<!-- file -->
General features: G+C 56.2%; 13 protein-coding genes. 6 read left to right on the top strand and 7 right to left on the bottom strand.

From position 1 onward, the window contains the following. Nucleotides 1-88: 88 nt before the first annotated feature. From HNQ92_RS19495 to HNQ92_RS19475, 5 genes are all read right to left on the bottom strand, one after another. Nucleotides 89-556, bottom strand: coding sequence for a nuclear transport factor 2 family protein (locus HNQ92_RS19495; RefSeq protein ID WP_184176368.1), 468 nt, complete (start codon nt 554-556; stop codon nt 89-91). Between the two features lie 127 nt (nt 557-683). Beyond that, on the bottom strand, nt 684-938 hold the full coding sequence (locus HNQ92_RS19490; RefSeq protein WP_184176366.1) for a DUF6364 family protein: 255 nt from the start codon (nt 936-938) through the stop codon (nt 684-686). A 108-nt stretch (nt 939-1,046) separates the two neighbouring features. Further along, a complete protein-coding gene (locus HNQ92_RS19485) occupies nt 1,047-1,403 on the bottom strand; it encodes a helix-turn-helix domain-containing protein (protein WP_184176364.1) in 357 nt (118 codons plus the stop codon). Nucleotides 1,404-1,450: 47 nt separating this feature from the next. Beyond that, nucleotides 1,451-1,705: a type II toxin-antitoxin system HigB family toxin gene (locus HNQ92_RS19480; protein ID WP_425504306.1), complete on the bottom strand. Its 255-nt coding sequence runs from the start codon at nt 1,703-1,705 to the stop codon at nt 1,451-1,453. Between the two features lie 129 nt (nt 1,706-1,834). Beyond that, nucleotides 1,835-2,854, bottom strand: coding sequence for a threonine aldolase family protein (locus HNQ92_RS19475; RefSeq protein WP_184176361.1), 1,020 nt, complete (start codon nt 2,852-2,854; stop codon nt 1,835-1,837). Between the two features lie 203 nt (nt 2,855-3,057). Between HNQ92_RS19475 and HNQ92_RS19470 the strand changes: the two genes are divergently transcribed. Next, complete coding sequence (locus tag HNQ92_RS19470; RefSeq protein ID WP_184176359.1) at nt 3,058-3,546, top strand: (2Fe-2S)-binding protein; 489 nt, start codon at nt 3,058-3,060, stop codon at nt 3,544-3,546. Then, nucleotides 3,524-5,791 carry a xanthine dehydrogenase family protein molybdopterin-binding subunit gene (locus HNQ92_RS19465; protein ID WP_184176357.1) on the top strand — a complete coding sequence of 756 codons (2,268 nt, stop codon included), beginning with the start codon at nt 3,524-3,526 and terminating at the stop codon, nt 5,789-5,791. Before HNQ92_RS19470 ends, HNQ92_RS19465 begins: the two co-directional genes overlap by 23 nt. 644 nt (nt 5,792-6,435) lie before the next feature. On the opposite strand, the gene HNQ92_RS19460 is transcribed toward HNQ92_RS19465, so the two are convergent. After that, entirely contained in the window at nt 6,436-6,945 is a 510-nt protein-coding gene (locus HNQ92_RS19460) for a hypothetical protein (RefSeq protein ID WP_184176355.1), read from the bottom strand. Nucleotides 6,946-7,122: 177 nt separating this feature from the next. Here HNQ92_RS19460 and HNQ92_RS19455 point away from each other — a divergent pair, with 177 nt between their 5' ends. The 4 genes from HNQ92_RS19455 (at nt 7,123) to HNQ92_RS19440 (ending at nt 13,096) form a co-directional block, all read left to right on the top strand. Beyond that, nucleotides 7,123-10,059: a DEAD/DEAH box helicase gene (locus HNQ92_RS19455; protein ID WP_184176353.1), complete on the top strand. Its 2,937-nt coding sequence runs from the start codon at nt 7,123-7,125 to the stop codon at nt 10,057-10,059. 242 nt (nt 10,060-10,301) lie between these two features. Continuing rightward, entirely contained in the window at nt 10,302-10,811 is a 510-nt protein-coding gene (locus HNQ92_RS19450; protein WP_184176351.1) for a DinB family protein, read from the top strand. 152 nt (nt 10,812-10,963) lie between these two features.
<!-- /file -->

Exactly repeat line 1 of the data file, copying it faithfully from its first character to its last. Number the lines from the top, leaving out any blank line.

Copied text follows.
General features: G+C 56.2%; 13 protein-coding genes. 6 read left to right on the top strand and 7 right to left on the bottom strand.